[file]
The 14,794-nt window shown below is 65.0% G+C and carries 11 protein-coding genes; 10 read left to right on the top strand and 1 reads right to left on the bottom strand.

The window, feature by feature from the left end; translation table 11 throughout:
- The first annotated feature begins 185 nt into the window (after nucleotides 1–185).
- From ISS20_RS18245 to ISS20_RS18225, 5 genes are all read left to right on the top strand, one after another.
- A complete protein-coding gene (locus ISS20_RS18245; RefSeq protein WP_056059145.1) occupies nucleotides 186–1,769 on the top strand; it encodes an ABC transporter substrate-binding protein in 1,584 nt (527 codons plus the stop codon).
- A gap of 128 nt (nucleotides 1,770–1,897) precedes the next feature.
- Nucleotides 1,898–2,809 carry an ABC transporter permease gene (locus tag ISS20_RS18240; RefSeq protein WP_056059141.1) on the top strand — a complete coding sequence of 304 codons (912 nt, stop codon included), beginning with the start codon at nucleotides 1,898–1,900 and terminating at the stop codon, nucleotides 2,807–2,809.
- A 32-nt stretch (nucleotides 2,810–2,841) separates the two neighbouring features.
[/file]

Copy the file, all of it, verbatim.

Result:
The 14,794-nt window shown below is 65.0% G+C and carries 11 protein-coding genes; 10 read left to right on the top strand and 1 reads right to left on the bottom strand.

The window, feature by feature from the left end; translation table 11 throughout:
- The first annotated feature begins 185 nt into the window (after nucleotides 1–185).
- From ISS20_RS18245 to ISS20_RS18225, 5 genes are all read left to right on the top strand, one after another.
- A complete protein-coding gene (locus ISS20_RS18245; RefSeq protein WP_056059145.1) occupies nucleotides 186–1,769 on the top strand; it encodes an ABC transporter substrate-binding protein in 1,584 nt (527 codons plus the stop codon).
- A gap of 128 nt (nucleotides 1,770–1,897) precedes the next feature.
- Nucleotides 1,898–2,809 carry an ABC transporter permease gene (locus tag ISS20_RS18240; RefSeq protein WP_056059141.1) on the top strand — a complete coding sequence of 304 codons (912 nt, stop codon included), beginning with the start codon at nucleotides 1,898–1,900 and terminating at the stop codon, nucleotides 2,807–2,809.
- A 32-nt stretch (nucleotides 2,810–2,841) separates the two neighbouring features.